Explorations in Mixology Cocktails Drinking

Blue Hawaii

The cold, wet weeks of late winter and early spring always have us looking forward to warmer times. As we start to climb out of the dark, shorter days of the year, we tend to look for simple and refreshing recipes that remind us of summer, and nothing brightens these darker days than the tropical flavors of Tiki.

One classic that sometimes gets a bad rap is the Blue Hawaii, but made properly, this drink can be as good as any other. Most people think the controversy comes from the fact that it is blue—a rarity at the bar, even though it’s actually turquoise green. In any case, the tropical ocean hue comes from Blue Curaçao, an orange flavored liqueur from the Caribbean island that shares its name. Sure, the blue coloring is a gimmick, but a quality product made in the historical tradition from the peels of bitter citrus can and should be delicious, regardless of the color. The problem with this drink over the years has not been the artificial color of the liqueur but rather the use of commercial sour mix. As we have demonstrated in drinks like the Long Island Iced Tea, lazy sins of the past can be corrected with modern sensibility. Fresh citrus and a quality base spirit can go a long way to restoring this drink’s reputation.

Having said that, we noticed that there aren’t a lot of tiki cocktails that use vodka—an interesting coincidence given the mid-century rise in vodka’s popularity alongside an interest in the Polynesian Tiki aesthetic. It’s just that most Tiki drinks tend to call for rum—sometimes the darker the better. We will split the difference with this famous classic that mixes vodka with light rum, and in our next post we will feature vodka all the way.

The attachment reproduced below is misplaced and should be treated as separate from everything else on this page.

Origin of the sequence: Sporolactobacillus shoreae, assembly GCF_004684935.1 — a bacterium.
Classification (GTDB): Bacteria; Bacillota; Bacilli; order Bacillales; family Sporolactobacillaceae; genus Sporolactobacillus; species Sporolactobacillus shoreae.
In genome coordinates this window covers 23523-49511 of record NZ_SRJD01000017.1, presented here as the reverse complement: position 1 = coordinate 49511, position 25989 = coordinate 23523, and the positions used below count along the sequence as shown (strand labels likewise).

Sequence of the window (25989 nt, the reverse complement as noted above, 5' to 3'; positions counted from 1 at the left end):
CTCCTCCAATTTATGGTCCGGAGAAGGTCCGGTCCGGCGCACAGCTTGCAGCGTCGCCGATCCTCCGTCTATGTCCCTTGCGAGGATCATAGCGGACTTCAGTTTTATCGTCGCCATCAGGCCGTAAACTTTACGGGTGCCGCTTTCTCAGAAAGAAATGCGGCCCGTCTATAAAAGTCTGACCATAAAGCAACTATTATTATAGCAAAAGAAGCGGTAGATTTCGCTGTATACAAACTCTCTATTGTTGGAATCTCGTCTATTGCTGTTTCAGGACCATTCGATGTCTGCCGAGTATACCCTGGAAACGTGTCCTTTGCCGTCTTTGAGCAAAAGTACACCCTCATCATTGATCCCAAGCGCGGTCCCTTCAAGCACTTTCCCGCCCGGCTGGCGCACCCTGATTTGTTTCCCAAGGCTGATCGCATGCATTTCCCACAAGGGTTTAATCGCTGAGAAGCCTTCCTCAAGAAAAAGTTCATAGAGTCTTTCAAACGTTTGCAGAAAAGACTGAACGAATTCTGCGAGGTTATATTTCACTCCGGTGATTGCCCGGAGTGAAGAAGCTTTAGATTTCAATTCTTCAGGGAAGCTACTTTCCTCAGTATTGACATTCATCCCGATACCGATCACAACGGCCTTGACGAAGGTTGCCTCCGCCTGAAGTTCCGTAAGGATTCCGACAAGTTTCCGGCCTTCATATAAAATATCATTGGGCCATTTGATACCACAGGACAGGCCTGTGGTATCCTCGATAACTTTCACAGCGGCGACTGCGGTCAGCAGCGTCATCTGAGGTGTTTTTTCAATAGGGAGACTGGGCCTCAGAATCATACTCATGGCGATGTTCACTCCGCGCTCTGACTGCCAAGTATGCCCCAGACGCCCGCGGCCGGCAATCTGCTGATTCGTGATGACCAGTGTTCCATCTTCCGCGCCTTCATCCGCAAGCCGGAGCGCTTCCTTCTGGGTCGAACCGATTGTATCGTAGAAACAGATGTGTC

Blue Hawaii
.75 oz vodka
.75 oz light rum
.5 oz blue curaçao
.66 oz lemon juice
.33 oz simple syrup
3 oz pineapple juice

Shake with ice, then pour the whole works into a tall glass. Top with more ice and serve.

We used SKYY vodka. It seemed the perfect choice given the emphasis on blue and our need to brighten the day. SKYY was recently reformulated to highlight pacific coast minerality which may be too subtle to detect here but will help fortify the bright citrus and pineapple flavors while smoothing out any distractions from the rum. The modern twist on this cocktail is lemon juice and sugar syrup in place of a commercial sour mix, and what a difference it makes! The typical ounce of sickly sour is replaced by two parts fresh lemon and one part sugar syrup for a drink that is light, nicely balanced, and a pleasure to sip.

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